Sleep is NOT for the weak.

As we get older, we tend to sleep for shorter hours, which is harmful to our health since it affects us physically and mentally. Cherry (2020) stated in one of her articles that sleep deprivation is being linked to several poor health outcomes, including heart disease, type 2 diabetes, and depression. This only shows how sleep deprivation can have a significant impact on our mental health. Poor sleep is one example of this, which can then lead to stress.


Considering sleep and health are correlated, we should make it a priority to get enough sleep every night. We should not be affected by the saying "sleep is for the weak," as it is false. With enough sleep, our brain can function properly – we can concentrate, think, and process things (Fry, 2020).


Fry (2020) also included 7 recommendations for people who have trouble sleeping in her article. These are some of them: set a realistic bedtime for yourself and commit to it every night, have a comfortable sleeping environment, consider setting up a “screen ban” on your electronic gadgets while you’re in your bedroom; and, avoid drinking anything with caffeine few hours before your bedtime.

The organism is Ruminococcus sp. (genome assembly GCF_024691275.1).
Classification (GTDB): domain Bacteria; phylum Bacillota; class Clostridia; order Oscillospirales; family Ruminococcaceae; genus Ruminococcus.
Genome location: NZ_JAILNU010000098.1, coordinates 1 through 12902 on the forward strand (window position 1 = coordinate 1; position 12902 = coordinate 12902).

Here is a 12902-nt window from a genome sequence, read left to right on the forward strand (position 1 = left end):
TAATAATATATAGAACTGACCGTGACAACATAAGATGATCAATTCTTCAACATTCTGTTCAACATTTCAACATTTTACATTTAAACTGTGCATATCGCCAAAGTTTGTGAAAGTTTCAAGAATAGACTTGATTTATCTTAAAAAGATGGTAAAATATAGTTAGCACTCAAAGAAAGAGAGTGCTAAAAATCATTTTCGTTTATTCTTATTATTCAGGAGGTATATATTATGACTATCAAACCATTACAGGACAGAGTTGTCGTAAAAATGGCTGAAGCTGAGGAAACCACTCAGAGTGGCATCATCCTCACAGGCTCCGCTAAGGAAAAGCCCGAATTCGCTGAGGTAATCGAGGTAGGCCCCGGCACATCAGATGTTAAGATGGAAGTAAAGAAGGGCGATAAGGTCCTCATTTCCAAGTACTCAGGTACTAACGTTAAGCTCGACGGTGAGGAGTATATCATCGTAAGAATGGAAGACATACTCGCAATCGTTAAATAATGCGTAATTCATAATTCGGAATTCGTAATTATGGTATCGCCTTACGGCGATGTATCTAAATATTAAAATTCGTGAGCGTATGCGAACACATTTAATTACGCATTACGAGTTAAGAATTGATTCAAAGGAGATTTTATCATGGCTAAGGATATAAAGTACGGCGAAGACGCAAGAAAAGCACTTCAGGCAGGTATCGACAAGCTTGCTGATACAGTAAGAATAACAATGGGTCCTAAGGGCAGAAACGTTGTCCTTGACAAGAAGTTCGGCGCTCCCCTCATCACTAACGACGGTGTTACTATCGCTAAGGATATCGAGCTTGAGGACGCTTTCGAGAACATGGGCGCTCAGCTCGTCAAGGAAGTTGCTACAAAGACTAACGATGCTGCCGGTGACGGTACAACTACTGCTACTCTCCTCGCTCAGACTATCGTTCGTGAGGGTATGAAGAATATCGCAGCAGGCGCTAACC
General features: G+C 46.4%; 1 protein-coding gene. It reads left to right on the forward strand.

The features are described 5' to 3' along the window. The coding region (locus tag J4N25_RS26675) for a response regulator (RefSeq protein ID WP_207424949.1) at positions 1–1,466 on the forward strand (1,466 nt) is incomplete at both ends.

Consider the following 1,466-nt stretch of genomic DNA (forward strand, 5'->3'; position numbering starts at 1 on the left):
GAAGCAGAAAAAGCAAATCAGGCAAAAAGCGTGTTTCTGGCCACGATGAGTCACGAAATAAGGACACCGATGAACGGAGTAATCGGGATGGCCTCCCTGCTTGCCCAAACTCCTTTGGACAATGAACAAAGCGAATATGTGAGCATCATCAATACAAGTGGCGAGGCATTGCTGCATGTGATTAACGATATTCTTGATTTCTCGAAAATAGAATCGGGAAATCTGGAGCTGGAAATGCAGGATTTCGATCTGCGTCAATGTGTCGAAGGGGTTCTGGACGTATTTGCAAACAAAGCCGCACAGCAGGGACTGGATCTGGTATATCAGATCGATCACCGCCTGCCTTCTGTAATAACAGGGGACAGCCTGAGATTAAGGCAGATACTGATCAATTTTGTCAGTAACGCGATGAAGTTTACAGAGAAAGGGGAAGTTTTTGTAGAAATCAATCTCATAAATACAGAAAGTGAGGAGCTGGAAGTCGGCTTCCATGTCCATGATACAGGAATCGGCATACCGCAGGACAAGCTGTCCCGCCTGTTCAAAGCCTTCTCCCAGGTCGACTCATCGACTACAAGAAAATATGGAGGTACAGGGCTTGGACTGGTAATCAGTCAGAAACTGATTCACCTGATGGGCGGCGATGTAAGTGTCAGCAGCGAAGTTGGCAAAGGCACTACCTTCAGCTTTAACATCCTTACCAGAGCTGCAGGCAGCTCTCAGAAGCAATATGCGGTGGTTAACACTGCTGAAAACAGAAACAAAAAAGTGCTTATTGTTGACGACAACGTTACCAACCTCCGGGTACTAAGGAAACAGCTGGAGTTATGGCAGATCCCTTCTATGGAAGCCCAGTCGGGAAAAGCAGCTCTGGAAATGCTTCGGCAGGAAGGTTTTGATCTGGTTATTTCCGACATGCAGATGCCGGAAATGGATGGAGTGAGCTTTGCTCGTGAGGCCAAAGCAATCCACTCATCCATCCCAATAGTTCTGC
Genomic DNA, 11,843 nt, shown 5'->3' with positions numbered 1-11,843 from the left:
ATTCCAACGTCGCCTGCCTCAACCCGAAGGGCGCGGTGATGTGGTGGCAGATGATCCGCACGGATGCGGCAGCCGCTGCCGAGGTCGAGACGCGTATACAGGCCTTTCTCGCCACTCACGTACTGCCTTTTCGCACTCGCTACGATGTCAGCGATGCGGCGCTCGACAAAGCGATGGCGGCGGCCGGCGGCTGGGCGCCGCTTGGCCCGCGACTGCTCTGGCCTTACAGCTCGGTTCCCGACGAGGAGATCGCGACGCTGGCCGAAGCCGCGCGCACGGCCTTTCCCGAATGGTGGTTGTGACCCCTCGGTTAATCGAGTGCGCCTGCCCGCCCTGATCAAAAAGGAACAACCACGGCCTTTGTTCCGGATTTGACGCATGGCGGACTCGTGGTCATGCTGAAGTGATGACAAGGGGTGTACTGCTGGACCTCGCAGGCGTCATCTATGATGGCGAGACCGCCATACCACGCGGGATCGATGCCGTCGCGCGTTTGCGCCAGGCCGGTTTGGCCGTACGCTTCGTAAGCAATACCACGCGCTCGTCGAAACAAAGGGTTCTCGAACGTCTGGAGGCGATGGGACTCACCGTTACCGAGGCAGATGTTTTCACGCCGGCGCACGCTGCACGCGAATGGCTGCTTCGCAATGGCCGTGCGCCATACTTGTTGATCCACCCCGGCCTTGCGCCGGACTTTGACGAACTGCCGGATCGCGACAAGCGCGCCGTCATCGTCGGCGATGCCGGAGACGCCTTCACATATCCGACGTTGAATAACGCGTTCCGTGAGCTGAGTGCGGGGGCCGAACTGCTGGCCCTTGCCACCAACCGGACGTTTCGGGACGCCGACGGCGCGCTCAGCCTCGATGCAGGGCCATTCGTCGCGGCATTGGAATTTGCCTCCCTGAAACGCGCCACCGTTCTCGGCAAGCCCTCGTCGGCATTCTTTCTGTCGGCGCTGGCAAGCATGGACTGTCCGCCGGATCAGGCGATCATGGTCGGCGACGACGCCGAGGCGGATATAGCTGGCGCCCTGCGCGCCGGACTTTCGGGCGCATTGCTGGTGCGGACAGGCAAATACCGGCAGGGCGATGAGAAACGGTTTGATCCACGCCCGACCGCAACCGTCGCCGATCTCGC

It is recommended that you consult with a mental health professional if you think your sleep problems are related to a mental health condition (Cherry, 2020). Also, get at least 7 hours of sleep every night if feasible, as this can improve not just your mental health but also your overall well-being.






 

References:

Cherry, K. (2020). How does sleep affect mental health? Very Well Mind. https://www.verywellmind.com/how-sleep-affects-mental-health-4783067

Fry, A. (2020). Why do we need sleep? Sleep Foundation. https://www.sleepfoundation.org/how-sleep-works/why-do-we-need-sleep


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